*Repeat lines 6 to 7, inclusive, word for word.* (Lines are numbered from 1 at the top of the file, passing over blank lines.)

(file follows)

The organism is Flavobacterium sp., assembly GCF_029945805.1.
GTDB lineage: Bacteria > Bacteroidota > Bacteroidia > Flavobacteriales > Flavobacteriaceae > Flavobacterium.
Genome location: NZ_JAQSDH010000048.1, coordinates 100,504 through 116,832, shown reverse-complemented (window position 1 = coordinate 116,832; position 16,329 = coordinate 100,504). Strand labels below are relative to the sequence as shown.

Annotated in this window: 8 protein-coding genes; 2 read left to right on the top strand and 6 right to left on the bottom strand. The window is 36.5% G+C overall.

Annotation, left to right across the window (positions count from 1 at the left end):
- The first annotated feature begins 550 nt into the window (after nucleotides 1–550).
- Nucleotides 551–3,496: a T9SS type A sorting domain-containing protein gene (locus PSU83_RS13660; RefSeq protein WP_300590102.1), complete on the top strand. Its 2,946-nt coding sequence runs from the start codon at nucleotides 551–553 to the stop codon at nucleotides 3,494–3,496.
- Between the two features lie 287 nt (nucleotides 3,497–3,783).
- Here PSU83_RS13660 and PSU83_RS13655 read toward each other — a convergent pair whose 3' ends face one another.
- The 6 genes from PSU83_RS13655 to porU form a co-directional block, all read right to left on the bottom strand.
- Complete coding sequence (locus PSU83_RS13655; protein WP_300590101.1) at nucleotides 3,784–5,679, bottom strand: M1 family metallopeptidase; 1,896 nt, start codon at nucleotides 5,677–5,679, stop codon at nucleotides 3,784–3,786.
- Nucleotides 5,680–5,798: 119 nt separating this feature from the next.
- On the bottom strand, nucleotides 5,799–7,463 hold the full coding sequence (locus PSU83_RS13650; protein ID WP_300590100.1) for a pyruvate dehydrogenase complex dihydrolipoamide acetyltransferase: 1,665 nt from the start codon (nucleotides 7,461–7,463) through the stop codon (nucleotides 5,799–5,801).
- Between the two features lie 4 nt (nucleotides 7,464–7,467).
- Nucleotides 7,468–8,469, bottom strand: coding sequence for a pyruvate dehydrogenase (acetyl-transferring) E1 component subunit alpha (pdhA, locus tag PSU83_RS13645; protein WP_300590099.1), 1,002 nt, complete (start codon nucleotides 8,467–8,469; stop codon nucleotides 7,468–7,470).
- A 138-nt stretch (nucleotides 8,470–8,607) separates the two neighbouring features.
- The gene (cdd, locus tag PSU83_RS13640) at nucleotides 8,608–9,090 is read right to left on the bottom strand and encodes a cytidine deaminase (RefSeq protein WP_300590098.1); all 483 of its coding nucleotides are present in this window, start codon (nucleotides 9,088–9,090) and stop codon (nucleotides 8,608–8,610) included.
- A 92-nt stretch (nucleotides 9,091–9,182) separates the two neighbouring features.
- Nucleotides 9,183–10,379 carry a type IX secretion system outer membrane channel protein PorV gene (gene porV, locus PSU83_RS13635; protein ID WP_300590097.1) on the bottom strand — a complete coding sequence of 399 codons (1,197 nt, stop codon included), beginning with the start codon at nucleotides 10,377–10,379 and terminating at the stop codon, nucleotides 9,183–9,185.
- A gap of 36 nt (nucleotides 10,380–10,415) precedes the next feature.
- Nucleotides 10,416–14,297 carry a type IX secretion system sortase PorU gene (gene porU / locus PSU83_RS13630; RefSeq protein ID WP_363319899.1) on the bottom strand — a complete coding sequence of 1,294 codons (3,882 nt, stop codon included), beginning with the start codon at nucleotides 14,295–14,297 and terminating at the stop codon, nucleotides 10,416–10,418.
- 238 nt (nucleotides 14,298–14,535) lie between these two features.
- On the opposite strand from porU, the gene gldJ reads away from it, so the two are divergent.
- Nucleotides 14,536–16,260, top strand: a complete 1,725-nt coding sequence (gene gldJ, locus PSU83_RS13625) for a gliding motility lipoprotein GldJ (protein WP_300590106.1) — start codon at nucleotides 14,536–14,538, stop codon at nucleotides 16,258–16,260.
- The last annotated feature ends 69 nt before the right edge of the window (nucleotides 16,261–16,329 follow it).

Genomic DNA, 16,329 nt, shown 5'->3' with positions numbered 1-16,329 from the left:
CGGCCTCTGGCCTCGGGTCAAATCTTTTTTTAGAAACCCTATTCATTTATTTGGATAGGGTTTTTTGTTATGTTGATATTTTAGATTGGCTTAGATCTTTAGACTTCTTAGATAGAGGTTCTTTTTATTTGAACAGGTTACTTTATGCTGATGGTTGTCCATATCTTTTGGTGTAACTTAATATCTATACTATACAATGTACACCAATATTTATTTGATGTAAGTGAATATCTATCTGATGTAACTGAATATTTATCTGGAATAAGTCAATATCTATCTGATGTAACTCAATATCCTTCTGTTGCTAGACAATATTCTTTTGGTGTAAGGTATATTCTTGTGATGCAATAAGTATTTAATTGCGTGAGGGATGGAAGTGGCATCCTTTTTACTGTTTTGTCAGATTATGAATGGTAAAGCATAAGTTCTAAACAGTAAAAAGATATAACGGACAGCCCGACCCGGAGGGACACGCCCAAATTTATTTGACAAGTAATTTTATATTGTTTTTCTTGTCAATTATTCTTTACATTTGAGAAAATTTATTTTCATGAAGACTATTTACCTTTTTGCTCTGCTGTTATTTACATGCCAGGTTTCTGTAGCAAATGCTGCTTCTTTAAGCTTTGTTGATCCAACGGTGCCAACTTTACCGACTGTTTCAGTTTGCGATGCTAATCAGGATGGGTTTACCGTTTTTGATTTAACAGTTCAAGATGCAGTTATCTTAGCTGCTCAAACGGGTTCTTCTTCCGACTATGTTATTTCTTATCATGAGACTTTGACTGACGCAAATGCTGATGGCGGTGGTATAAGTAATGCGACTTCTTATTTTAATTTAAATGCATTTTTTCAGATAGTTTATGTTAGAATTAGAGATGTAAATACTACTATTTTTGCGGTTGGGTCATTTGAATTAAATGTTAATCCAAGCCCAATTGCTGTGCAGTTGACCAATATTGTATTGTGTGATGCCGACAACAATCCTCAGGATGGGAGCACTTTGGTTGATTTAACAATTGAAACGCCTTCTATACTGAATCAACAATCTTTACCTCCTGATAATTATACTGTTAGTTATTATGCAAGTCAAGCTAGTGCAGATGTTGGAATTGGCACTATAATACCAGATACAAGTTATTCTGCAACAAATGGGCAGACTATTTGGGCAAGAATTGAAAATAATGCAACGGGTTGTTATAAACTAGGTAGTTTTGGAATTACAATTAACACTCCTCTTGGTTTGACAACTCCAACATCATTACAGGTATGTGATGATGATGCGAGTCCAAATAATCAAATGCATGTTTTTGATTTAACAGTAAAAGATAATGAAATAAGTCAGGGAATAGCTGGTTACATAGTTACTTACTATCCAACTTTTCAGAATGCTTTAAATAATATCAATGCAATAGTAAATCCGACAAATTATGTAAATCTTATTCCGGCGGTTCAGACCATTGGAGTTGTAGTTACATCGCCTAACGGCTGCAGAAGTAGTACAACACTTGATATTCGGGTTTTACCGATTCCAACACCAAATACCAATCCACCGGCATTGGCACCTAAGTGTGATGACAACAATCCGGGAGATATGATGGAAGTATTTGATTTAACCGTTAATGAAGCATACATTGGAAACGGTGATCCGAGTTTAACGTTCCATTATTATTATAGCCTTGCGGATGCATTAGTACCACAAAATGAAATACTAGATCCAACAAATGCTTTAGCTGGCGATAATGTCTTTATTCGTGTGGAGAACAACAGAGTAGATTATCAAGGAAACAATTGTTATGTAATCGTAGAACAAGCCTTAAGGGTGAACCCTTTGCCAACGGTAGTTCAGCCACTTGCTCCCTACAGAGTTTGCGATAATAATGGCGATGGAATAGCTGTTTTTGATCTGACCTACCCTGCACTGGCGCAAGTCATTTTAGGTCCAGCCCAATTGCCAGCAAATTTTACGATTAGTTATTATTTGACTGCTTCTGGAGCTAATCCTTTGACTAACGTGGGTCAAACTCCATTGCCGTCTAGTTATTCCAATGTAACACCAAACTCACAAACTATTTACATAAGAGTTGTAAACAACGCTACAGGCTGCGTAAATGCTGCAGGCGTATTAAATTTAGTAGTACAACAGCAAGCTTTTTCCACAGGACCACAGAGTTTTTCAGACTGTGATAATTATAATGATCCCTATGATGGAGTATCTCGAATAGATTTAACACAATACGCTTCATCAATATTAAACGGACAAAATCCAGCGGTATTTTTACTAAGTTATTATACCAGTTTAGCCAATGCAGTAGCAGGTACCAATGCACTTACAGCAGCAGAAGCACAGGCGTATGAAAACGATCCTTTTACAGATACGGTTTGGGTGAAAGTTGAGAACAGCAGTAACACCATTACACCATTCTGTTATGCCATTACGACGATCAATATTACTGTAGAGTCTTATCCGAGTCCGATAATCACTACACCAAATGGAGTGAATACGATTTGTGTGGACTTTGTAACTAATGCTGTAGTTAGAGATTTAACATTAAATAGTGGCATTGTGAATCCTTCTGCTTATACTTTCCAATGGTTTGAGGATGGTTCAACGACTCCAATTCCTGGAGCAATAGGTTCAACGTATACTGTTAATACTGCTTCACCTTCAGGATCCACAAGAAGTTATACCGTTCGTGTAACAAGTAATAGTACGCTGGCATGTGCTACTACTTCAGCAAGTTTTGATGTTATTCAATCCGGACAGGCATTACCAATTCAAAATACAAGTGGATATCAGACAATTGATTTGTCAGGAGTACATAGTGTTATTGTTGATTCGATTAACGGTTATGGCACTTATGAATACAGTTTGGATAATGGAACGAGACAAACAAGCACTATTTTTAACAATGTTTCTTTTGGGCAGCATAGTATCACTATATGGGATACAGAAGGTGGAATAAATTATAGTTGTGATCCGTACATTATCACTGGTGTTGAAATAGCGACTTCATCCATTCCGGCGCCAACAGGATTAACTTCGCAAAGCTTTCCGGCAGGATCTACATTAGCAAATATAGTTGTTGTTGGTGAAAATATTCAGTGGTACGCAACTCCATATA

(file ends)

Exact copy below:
- The first annotated feature begins 550 nt into the window (after nucleotides 1–550).
- Nucleotides 551–3,496: a T9SS type A sorting domain-containing protein gene (locus PSU83_RS13660; RefSeq protein WP_300590102.1), complete on the top strand. Its 2,946-nt coding sequence runs from the start codon at nucleotides 551–553 to the stop codon at nucleotides 3,494–3,496.